SPANKY: I know you like to go back over movies you saw at a certain time in your life, but most seem labored, dated.
JOHN: Not this one. It parallels a confusion about Vietnam we still suffer from. When I first saw the movie I wanted it to stick closer to Heart of Darkness which I had read. To see Brando at the end. Be moved by his words.
SPARKY: But now we see many more references to Kurtz throughout the film. The visuals are spectacular and at the end we do need someone of Brando’s stature.
JOHN: The fact that he doesn’t make any sense seems even more appropriate now than it did then.
SPARKY: We were looking for easy answers then.
JOHN: This is a masterpiece that goes beyond its time. The message: There is more to “the horror” than war. “The horror” is humanity.
SPARKY: Not something entertaining, but a film so important you have to watch it again. And again.
See it, see it, see it!
HOOK: George Orwell’s 1984, volume turned up.
STORY: ) Five years before its downfall, the former East-German government (known as the GDR, German Democratic Republic) ensures its claim to power with a ruthless system of control and surveillance via the Stasi, a vast network of informers that at one time numbered 200,000 out of a population of 17 million. Their goal is to know everything about “the lives of others.” In this film of drama and humanity, devoted Stasi officer and expert interrogator Wiesler is given the job of collecting evidence against the famous playwright Georg Dreyman.
GOSSIP: The Conversation was released just after the Watergate break-in, but it was written years before and was being shot when the news of the break-in first appeared. Ulrich Műhe who stars in this film died at 54 just as The Lives of Others was becoming an international success. He himself grew up in East Berlin and had been spied upon by informers while in school and later while working in the theater.
JOHN: If you liked Gene Hackman in Francis Ford Coppola’s The Conversation, you are going to love this film. There are similarities, The person listening to wire taps of the theatrical director leads a life so empty it echoes. The person who is under surveillance has his problems too but the connection between the two men (and the viewer, alone in a dark theater monitoring both) is greater than any political differences. I am reminded of the lines in the Frost poem “Death of a Hired Hand”: “Then there were three there, / making a dim row, The moon, the little silver cloud, and she.” This is the most powerful film I have seen in years, and the ending delivers an emotional punch that would tear down any wall.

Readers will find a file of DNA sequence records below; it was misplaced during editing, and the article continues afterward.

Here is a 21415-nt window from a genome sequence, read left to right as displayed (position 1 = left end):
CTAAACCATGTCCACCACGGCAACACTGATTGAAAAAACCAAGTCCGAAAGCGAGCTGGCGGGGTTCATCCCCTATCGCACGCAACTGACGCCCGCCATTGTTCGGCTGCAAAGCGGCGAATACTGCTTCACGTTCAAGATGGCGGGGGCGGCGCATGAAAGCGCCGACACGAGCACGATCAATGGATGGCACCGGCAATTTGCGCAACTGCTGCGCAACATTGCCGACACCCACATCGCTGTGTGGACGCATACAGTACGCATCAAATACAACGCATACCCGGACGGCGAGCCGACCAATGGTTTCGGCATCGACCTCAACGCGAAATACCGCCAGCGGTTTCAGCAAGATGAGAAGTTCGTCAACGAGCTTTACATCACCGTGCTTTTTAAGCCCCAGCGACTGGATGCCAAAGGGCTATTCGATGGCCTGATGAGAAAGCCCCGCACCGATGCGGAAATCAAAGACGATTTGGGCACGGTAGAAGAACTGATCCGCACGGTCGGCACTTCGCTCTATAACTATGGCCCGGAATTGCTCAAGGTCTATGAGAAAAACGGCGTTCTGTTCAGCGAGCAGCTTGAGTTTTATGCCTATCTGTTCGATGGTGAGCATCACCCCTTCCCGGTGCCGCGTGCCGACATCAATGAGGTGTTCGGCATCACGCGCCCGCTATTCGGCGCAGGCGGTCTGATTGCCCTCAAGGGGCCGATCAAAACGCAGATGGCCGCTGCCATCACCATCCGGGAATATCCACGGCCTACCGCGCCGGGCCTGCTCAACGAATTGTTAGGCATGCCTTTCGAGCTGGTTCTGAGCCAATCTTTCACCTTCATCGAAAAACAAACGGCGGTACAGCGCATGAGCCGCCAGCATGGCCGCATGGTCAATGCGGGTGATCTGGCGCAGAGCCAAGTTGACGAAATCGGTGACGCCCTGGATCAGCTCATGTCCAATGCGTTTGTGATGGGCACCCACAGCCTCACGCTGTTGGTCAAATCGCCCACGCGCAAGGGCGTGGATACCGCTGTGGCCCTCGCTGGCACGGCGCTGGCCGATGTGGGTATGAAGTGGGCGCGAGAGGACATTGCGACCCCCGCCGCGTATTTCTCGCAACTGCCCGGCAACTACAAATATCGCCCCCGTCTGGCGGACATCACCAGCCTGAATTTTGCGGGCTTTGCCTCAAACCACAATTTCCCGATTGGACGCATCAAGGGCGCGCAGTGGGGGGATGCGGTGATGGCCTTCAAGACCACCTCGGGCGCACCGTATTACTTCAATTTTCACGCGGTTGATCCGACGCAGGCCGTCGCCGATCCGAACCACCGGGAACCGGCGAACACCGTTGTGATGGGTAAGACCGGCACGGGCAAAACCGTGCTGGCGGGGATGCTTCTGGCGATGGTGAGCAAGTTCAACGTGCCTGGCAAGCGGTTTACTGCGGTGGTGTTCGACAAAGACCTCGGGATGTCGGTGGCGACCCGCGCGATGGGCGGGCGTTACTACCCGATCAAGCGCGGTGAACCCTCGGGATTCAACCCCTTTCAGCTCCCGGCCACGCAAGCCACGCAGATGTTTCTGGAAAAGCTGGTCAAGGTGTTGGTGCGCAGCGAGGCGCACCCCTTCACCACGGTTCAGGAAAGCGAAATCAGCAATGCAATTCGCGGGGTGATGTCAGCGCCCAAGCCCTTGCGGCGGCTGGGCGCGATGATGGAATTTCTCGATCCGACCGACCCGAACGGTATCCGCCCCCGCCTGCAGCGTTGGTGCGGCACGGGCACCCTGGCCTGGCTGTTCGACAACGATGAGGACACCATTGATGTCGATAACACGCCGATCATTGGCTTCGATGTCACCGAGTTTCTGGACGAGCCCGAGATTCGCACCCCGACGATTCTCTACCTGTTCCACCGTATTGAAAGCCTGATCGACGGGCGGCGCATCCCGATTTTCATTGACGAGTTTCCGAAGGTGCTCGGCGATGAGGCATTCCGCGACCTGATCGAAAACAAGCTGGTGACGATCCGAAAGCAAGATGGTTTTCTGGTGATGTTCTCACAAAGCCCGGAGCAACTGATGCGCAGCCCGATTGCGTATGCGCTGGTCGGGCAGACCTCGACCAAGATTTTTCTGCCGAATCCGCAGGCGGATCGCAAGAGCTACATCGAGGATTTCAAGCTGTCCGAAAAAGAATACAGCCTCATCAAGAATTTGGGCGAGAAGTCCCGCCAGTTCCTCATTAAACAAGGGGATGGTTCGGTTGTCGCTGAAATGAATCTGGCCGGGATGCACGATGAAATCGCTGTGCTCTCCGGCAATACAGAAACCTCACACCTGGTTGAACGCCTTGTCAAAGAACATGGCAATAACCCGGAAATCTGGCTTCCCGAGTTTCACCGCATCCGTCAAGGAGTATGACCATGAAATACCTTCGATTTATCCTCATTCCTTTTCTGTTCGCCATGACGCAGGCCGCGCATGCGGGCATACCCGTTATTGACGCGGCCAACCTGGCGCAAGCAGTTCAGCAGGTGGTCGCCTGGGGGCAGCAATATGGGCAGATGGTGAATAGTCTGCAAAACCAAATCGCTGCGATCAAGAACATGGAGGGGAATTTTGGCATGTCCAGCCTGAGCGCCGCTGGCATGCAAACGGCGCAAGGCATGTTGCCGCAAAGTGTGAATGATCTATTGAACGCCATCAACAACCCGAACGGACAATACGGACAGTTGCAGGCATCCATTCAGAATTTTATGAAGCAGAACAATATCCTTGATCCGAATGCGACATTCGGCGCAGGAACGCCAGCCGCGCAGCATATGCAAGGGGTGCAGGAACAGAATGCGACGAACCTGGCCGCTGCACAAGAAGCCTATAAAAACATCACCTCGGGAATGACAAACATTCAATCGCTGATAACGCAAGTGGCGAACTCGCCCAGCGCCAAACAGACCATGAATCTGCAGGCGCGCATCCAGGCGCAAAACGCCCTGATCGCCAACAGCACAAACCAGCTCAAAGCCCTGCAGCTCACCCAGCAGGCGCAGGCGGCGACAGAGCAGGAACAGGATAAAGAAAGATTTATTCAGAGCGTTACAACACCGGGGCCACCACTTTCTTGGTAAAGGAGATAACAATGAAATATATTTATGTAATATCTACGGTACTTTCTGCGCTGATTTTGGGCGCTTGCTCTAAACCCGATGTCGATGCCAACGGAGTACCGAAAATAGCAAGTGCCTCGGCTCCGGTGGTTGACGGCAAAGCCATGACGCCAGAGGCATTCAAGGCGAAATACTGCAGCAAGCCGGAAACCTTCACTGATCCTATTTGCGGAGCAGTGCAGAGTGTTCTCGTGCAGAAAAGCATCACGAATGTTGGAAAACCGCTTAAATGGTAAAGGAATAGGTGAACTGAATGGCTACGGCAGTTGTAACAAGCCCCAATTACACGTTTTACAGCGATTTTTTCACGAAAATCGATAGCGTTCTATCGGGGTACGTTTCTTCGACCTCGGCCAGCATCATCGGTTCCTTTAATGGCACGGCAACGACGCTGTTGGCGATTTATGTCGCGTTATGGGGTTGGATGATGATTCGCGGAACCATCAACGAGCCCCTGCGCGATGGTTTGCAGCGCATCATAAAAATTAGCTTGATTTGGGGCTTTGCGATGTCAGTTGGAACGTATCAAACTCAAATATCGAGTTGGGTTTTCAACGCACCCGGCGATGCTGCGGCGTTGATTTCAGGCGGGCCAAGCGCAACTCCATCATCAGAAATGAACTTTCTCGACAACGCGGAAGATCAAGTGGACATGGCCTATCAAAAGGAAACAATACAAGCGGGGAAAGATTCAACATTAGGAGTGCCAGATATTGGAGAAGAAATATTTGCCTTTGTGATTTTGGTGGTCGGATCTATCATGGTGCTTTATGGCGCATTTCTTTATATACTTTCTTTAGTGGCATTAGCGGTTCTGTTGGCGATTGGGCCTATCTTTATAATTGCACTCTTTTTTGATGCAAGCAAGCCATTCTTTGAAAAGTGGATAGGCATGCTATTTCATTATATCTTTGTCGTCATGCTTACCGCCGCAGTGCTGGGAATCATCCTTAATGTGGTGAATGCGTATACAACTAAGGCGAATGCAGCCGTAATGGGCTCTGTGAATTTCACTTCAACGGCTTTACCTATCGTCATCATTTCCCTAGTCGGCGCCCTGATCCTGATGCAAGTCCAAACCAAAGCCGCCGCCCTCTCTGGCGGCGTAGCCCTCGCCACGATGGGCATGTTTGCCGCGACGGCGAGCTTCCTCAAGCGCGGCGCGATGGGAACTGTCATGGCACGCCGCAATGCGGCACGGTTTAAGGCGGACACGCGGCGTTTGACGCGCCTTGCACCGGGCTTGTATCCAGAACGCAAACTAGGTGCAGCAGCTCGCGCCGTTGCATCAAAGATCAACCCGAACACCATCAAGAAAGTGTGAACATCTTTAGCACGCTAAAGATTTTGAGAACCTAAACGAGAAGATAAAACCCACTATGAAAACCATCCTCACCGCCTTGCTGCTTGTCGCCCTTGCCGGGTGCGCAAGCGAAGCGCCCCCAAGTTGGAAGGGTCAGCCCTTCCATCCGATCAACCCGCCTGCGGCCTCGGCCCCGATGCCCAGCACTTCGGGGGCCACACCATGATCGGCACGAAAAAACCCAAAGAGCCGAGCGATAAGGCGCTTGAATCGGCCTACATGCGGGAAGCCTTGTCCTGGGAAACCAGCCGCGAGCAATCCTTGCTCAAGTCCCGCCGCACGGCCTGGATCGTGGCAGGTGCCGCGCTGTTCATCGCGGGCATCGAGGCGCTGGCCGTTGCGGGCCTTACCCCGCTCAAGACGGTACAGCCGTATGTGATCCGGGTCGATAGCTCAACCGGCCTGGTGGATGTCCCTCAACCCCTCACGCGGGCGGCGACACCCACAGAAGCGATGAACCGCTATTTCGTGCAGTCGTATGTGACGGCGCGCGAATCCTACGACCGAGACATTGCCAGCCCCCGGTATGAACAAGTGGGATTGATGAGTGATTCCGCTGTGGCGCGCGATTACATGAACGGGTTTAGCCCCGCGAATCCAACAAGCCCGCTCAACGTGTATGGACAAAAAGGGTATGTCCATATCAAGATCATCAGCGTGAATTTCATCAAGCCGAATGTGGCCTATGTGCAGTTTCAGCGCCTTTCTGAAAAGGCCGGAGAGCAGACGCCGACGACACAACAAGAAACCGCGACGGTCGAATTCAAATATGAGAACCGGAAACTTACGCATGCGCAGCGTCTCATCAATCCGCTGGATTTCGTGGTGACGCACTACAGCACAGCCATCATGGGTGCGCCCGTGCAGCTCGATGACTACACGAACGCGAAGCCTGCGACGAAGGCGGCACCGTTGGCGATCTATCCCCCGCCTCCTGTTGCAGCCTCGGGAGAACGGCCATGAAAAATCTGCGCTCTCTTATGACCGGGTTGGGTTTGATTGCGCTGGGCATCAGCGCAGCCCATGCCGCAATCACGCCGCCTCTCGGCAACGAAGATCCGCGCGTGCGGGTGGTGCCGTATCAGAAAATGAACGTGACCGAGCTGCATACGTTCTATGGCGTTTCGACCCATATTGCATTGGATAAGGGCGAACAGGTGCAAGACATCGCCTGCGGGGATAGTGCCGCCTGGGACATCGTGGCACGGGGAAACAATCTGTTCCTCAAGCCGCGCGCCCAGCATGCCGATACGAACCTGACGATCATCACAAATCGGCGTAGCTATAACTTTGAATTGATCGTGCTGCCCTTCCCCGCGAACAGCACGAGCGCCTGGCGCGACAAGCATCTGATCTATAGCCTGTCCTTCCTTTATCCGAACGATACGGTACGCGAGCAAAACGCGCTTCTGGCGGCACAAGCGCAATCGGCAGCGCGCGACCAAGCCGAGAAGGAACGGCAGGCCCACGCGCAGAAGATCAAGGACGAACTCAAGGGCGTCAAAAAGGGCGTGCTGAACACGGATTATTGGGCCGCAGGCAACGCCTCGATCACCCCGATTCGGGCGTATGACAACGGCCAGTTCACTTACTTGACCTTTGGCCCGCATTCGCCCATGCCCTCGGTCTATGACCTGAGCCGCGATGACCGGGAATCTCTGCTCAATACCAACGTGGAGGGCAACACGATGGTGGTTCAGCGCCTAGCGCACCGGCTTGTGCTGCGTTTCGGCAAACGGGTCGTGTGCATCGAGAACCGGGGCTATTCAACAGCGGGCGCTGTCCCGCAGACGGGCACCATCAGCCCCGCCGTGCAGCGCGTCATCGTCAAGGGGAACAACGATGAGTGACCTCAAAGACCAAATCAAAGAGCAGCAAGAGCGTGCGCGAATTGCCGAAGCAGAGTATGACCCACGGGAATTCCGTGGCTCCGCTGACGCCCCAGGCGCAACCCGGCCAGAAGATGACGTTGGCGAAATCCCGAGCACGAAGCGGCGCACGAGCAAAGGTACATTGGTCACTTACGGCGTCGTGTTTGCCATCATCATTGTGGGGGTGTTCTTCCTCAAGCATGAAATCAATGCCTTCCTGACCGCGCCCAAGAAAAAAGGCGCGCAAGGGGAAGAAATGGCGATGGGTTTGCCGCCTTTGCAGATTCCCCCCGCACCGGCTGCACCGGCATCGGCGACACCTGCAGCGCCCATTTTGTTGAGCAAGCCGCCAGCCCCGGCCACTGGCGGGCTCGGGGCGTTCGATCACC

GO GO GO GO (4 GOs out of four)
SPANKY: It’s that self-conscious theatrical allusion that makes this film raise the bar on the 1974 Coppola One. At one point Gerd Wiesler (Ulrich Műhe) who looks a little like Kevin Spacey, steals a book from the playwright Georg Dreyman (Sebastian Koch), who looks like Antonio Bandaras by Bertol Brecht. Brecht was a proponent of dropping the fourth wall in plays, turning on the house lights and having the audience as well as the actors and playwright share in creating the experience. This film by first-time writier/director Florian Henckel von Donnersmarck (which won the year’s best foreign film Oscar) does just that. My question: Would I get more respect if instead of “Spanky” my name were “Florian Henckel von Donnersmarck”?
“TWO PAWS UP” (4 BARKs out of four)
KEEPER: “Can anyone who has heard this music, I mean really heard it, be a bad person?”